Thistledown has lots of paths and information boards for you to explore and learn about the farm and environment. Pieces of land art are dotted around the site and paths wind around the fields and woodland. Take a look at our About pages to see what wildlife, plants and historical features you might be able to find. We often find that guests spend day after day exploring the site and Woodchester Park, and relaxing by their campfires!

You can sometimes join us at feeding time (usually daily, times vary) to help feed the pigs, goats and sheep. We often stock our own meat in the shop, so they can also join you at feeding time! We have kunekune pigs, a breed kept by Maoris in New Zealand. They are a grazing pig, and therefore don’t disturb the ground in the same way that most breeds do. Our sheep are castlemilk moorit (a very hardy Scottish rare breed) crossed with jacobs (a very old rare breed). We also keep pigmy cross goats. Please do not enter the animal paddocks or feed the animals outside feeding times.

The camping areas are located in the uninhabited Woodchester valley which has very little light pollution, so star gazing is great on a clear night. Meteor showers are often stunning; this Meteor Calendar will show you whether there is anything to look out for during your stay. We believe that camping isn’t complete without a campfire, and cooking over one is a fun and delicious way to spend your time! Our Campfires & Cooking page contains tips and basic recipes. We now have a farm shop selling more than just food, so pop in for a look. We will be doing pizza evenings in 2014, and also hope to set up a basic café.  Please check our Café & Clay Oven page for updates.

Facilities

Our lower pastures have composting toilets, hot showers and hot washing-up sinks. Composting toilets have been used for millennia as a very efficient way of creating a resource from a waste product, without energy or water consumption. The average family toilet uses a staggering 100,000 litres of water every year, which must be taken away, treated and purchased again: a costly and environmentally unsound cycle. Compost toilets require no water whatsoever (except a very minimal amount for cleaning), and after a couple of years you have manure for free! Compost toilets are therefore ideal in drought-prone areas, or places without access to sewage networks. They are becoming increasingly popular in homes, offices and schools, and they are now installed by public authorities in Sweden and the United States. Given that in industrialised countries the flush toilet accounts for over 30% of all domestic water use, the potential saving is enormous!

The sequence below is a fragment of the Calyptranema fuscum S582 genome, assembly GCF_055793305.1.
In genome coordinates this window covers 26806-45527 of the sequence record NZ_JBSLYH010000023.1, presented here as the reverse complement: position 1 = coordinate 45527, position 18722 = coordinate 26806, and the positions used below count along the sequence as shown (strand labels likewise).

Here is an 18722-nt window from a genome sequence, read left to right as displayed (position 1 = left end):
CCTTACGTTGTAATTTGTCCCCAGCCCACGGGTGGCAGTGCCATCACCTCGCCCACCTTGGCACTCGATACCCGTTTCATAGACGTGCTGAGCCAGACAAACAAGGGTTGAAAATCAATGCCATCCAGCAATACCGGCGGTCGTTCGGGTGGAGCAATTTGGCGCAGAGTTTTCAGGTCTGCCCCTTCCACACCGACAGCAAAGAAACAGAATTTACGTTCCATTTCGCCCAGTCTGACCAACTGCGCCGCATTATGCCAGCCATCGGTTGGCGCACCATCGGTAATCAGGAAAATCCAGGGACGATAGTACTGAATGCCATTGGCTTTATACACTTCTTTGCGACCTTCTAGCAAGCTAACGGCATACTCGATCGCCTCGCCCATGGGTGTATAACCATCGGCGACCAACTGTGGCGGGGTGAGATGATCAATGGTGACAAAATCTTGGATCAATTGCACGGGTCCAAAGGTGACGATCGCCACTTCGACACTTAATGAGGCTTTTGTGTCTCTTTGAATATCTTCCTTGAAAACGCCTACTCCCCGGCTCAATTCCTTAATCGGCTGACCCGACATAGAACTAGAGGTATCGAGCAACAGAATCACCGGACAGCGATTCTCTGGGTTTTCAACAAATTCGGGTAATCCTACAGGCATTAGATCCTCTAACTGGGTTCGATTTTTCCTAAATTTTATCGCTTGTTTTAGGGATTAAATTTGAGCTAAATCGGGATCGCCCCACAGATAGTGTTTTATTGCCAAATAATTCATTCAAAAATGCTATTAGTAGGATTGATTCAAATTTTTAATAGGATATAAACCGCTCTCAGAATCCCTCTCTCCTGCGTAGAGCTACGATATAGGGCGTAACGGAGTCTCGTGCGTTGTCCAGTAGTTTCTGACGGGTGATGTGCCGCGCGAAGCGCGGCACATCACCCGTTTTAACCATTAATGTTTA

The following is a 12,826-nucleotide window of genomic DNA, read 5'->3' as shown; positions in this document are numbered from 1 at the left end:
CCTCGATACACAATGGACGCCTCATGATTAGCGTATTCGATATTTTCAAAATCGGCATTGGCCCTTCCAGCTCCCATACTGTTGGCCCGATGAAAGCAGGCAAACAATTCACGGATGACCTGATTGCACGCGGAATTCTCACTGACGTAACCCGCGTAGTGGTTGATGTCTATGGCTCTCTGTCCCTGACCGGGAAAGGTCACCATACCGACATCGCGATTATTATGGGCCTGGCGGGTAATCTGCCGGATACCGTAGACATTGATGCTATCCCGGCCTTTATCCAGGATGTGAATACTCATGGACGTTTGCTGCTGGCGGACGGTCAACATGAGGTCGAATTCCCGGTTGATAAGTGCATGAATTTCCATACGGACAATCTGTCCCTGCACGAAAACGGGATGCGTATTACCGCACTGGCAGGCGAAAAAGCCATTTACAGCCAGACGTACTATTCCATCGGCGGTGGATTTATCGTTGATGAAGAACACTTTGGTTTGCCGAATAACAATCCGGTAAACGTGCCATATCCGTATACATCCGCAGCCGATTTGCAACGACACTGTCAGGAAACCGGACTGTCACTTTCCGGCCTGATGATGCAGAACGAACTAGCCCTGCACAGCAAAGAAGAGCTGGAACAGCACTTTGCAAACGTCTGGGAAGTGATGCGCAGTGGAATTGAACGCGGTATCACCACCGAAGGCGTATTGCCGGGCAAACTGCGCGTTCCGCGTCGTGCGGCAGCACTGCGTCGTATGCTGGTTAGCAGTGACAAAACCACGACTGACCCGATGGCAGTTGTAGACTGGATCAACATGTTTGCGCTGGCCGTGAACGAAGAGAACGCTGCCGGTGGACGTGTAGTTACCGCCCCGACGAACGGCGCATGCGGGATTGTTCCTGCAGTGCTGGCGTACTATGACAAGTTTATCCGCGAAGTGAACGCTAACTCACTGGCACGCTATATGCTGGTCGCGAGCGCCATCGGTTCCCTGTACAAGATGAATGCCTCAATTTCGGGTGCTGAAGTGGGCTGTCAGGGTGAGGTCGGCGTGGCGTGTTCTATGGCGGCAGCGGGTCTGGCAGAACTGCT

Whilst all compost toilets share certain principles, there are many different designs and techniques available, from a hole in the ground to state of the art five-star facilities! Our toilets separate the liquids and solids. The liquids are treated using a trench-arch system and the solids are stored in the 1000 litre IBC beneath the seat. The reason for this separation is that if the compost pile is too wet then conditions become ‘anaerobic’. This means that there is not enough air for bacteria, fungi and bugs to do their work and break down the waste. To help keep the compost aerated and odour-free wood chip is added. The wood chip we use is a waste product from the Oak Frame Carpentry Company, who are based just down the road. The toilet seats are kept down when not in use; this means that smells and moisture go up the chimney rather than into the toilets. You may notice that the rubber pads on the seats have been removed to create a better seal. Unlike flush toilets, composting toilets like ours also dispose of odours, rather than trapping them above the water line.

As the moisture is released the amount of waste decreases: typically after 6 months we are left with around 10-20% of the original volume. Our toilets have been designed so that the tanks can be removed easily, so when they are full we take them away and allow them to fully compost – turning occasionally to aid breakdown – and put a new tank in the toilet. After a couple of years the compost is ready to use for trees and hedging.

We haven’t yet been able to install composting toilets in the Elderflower Orchard, so this area still uses events toilets. These are cleaned at least once a day. We hope to be able to replace these soon!

Our showers (lower pastures) are gas powered. We have looked into other systems such as wood fuelled and solar, but unfortunately we cannot meet the simultaneous demands of our insurers, visitor numbers and health and safety officials! Our gas system is very efficient: the pipe runs are all as short as possible to save gas, and we rarely have to change the cylinders. All of our water is provided by a spring in the 3rd Pasture (not the ponds – it’s underground and you can’t see it!) which is piped to a pumphouse in the 2nd Pasture before being UV treated and pumped around the site. Please help us save water by having as short a shower as possible and turning taps off when not in use.

Composting Toilets

Teach Your Kids! Our composting toilets work a bit differently to normal toilets. For the benefit of all campers please show your children how to use them. Instructions are found inside the toilets.

Facilities

Site Details

  • 70 acres in total
  • Mixed pastureland and woodland
  • Organically-managed
  • Borders Woodchester to the north, private land to east and west and Tinkley lane to the south
  • 12 mins by car from Stroud